Lopatkina at the curtain call of Swan Lake at the Royal Opera House, 2009.
|Born||Ulyana Vyacheslavovna Lopatknina
23 October 1973
Kerch, Crimea, Ukrainian SSR
|Education||Vaganova Ballet Academy|
|Known for||Swan Lake, Giselle|
|Awards||Selected: Honored Artist of Russia (2000), People's Artist of Russia (2006)|
Ulyana Vyacheslavovna Lopatkina (Russian: Ульяна Вячеславовна Лопаткина; born 23 October 1973) is a Russian ballet dancer, currently employed as Prima ballerina of the Mariinsky Ballet in St Petersburg, Russia. She studied at the Vaganova Academy with Natalia Dudinskaya. Upon graduation Lopatkina joined the Kirov/Mariinsky Theatre Ballet in 1991, and was promoted to principal dancer in 1995. Lopatkina was married to Vladimir Kornev, architect and writer (divorced in 2010), and has one daughter (Masha, born 2002). Lopatkina did not dance during the 2016-2017 season due to injury, and her retirement from the Mariinsky was announced on the company's website on June 16, 2017. 
Performances and repertoire
Lopatkina excels in classic and dramatic roles. She is a perfect example of the Russian (Kirov) school with long limbs, great strength and a classical purity of line, as well as noted musicality.
Her repertoire includes: Giselle (Giselle, Myrtha), Le Corsaire (Medora), La Bayadère (Nikia), Grand pas from Paquita, The Sleeping Beauty (Lilac Fairy), Swan Lake (Odette-Odile), Raymonda (Raymonda, Clemans), The Swan, Schéhérazade (Zobeide), The Fountain of Bakhchisarai (Zarema), The Legend of Love (Mekhmeneh Bahnu), Leningrad Symphony (The Girl), Pas de quatre (Маria Taglioni), Serenade (ballet), Piano Concerto No. 2 (Ballet Imperial), Symphony in C (2nd Movement), La Valse, Jewels (Diamonds), In the Night, The Nutcracker (highlights: Teacher and Pupil), Le Jeune Homme et la Mort, Goya-Divertissement, Le Baiser de la Fee (Fairy), Le Poeme de l´Extase, In the Middle.
Lopatkina revealed details about her daily life in an interview to The Sunday Times in 2005. She wakes up between 9am to 10am. At the Kirov she first attends a class with other dancers and followed this with a personal rehearsal with Ninel Kurgapkina, until the latter's death. After a break, Lopatkina has more rehearsals or helps teaching younger dancers.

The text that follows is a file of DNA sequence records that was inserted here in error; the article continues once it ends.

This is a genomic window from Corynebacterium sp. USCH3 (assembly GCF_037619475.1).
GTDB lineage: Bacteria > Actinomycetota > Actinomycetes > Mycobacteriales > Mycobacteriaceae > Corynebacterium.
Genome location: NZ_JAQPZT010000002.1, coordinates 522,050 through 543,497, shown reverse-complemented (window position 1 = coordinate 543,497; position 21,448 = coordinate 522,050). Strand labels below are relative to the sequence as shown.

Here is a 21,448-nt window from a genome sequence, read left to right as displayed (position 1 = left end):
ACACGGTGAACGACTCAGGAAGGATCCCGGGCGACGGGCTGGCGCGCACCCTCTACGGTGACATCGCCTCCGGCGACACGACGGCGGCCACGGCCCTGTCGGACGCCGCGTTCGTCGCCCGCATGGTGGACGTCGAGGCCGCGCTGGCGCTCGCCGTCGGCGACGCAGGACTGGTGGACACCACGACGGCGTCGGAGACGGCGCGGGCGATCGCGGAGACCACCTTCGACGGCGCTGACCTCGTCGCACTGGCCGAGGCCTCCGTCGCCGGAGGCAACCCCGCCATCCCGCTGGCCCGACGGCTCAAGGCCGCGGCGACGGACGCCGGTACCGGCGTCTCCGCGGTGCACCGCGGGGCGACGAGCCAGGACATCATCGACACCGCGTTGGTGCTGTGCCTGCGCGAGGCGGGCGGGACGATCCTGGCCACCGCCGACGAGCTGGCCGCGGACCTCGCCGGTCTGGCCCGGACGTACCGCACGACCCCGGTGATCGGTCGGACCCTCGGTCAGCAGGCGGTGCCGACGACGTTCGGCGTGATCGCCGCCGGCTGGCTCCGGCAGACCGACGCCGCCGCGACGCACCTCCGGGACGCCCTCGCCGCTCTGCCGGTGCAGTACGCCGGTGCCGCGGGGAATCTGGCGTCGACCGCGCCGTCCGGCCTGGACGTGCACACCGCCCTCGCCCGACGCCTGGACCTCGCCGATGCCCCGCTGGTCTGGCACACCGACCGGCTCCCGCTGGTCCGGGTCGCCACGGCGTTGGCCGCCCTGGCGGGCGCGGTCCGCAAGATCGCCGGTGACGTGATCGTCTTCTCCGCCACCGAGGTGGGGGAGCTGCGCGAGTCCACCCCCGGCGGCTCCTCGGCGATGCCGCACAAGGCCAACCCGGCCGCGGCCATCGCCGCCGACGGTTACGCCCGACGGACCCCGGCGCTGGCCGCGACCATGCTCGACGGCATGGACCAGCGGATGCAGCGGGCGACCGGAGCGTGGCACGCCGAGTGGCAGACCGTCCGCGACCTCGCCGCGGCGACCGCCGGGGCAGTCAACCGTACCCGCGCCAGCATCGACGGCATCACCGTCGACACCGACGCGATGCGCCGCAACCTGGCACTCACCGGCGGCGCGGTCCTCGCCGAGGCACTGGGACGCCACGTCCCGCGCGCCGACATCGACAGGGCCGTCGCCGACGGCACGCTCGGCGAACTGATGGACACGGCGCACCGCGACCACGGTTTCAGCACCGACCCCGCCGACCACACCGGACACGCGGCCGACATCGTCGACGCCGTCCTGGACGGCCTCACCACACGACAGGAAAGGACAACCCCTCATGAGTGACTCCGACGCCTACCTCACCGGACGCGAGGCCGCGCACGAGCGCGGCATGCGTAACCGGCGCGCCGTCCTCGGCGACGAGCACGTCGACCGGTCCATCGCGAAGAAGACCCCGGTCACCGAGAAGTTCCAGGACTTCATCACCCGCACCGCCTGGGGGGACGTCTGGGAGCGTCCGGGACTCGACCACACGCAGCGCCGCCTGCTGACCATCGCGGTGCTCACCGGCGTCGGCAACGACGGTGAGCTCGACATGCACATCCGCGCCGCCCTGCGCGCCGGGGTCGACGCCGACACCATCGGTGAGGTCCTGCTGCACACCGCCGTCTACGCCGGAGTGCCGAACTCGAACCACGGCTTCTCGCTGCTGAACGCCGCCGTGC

Lopatkina is among the world's tallest major ballerinas: she is 5 ft 9 in (175 cm) and wears shoes size 10.5 US (8 UK). Lopatkina uses two pairs of shoes in each performance which are specially made for her.
- International Vaganova-prix Competition (St Petersburg, 1991).
- Golden Sofit (1995)
- The Golden Mask (1997)
- Prix Benois de la Danse (1997)
- The Baltika prize (1997)
- the Evening Standard (1998)
- State Prize of Russia (1999)
- Honoured Artist of Russia (2000)
- The Baltika prize (2001)
- People's Artist of Russia (2006).
Filmography and photo gallery
- Lopatkina's Filmography. MSN Movies (retrieved 30 December 2007)
- Lopatkina – Photo Gallery at www.ballerinagallery.com (retrieved 30 December 2007)
- Ulyana Lopatkina – Short Bio at the Mariinsky Theatre site (retrieved 30 December 2007)
- Dyukova, L. and Haegeman, M. Ulyana Lopatkina. www.ballet.classical.ru. (retrieved 30 December 2007, in Russian)
- Dissanayake, Natasha. Interview with Ulyana Lopatkina. Ballet Magazine, Jun/Jul 2005. (retrieved 30 December 2007)
- Cowley, Edward. Interview with Uliana Lopatkina. The Sunday Times, 17 July 2005. (retrieved 1 January 2008)
- Bedell, Geraldine (16 August 2009) Mariinsky Ballet: Swan Lake; Homage to Balanchine. The Guardian.
- Crompton, Sarah (10 August 2009) Swan Lake by the Mariinsky Ballet, Covent Garden – review. The Daily Telegraph.
- Gilbert, Jenny. HOW DO I LOOK? The Kirov's Uliana Lopatkina on her transformation. The (London) Independent, 23 June 2001. (retrieved 1 Jan 2008)
- Short Bio at the Mariinsky Theatre site (retrieved 30 December 2007)
- Dyukova, L. and Hageman, M. Ulyana Lopatkina at www.ballet.classical.ru (retrieved 30 December 2007, in Russian)
- Delaney, Jennifer. Uliana Lopatkina. Ballet Magazine, Nov 1997 (retrieved 30 December 2007)
- Ng, Kevin. Interview with Uliana Lopatkina. Ballet Magazine, Oct 1999 (retrieved 30 December 2007)